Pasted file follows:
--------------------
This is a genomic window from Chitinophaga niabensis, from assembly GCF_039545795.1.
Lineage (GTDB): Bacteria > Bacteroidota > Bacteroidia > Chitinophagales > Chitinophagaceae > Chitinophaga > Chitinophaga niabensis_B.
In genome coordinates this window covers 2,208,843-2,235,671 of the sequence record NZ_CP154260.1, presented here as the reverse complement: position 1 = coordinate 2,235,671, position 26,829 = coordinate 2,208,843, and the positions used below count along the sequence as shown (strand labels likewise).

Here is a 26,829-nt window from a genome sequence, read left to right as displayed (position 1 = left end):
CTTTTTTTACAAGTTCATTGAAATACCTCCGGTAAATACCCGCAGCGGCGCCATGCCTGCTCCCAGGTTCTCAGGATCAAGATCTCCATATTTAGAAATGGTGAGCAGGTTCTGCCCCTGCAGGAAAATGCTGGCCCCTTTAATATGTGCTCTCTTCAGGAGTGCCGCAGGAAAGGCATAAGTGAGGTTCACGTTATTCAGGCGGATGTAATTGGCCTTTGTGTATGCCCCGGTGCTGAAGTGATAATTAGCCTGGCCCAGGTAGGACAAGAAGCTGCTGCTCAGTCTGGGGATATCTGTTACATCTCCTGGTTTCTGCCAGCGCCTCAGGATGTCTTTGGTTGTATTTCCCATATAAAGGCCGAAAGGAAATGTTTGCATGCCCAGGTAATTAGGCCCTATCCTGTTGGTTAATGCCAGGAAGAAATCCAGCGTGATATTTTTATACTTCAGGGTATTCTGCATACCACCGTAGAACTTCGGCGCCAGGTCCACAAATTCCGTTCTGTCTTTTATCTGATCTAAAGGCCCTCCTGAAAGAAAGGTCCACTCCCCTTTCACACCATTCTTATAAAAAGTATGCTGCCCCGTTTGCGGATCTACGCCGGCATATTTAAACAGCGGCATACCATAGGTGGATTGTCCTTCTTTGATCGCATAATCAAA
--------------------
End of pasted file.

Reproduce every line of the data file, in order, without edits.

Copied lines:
This is a genomic window from Chitinophaga niabensis, from assembly GCF_039545795.1.
Lineage (GTDB): Bacteria > Bacteroidota > Bacteroidia > Chitinophagales > Chitinophagaceae > Chitinophaga > Chitinophaga niabensis_B.
In genome coordinates this window covers 2,208,843-2,235,671 of the sequence record NZ_CP154260.1, presented here as the reverse complement: position 1 = coordinate 2,235,671, position 26,829 = coordinate 2,208,843, and the positions used below count along the sequence as shown (strand labels likewise).

Here is a 26,829-nt window from a genome sequence, read left to right as displayed (position 1 = left end):
CTTTTTTTACAAGTTCATTGAAATACCTCCGGTAAATACCCGCAGCGGCGCCATGCCTGCTCCCAGGTTCTCAGGATCAAGATCTCCATATTTAGAAATGGTGAGCAGGTTCTGCCCCTGCAGGAAAATGCTGGCCCCTTTAATATGTGCTCTCTTCAGGAGTGCCGCAGGAAAGGCATAAGTGAGGTTCACGTTATTCAGGCGGATGTAATTGGCCTTTGTGTATGCCCCGGTGCTGAAGTGATAATTAGCCTGGCCCAGGTAGGACAAGAAGCTGCTGCTCAGTCTGGGGATATCTGTTACATCTCCTGGTTTCTGCCAGCGCCTCAGGATGTCTTTGGTTGTATTTCCCATATAAAGGCCGAAAGGAAATGTTTGCATGCCCAGGTAATTAGGCCCTATCCTGTTGGTTAATGCCAGGAAGAAATCCAGCGTGATATTTTTATACTTCAGGGTATTCTGCATACCACCGTAGAACTTCGGCGCCAGGTCCACAAATTCCGTTCTGTCTTTTATCTGATCTAAAGGCCCTCCTGAAAGAAAGGTCCACTCCCCTTTCACACCATTCTTATAAAAAGTATGCTGCCCCGTTTGCGGATCTACGCCGGCATATTTAAACAGCGGCATACCATAGGTGGATTGTCCTTCTTTGATCGCATAATCAAA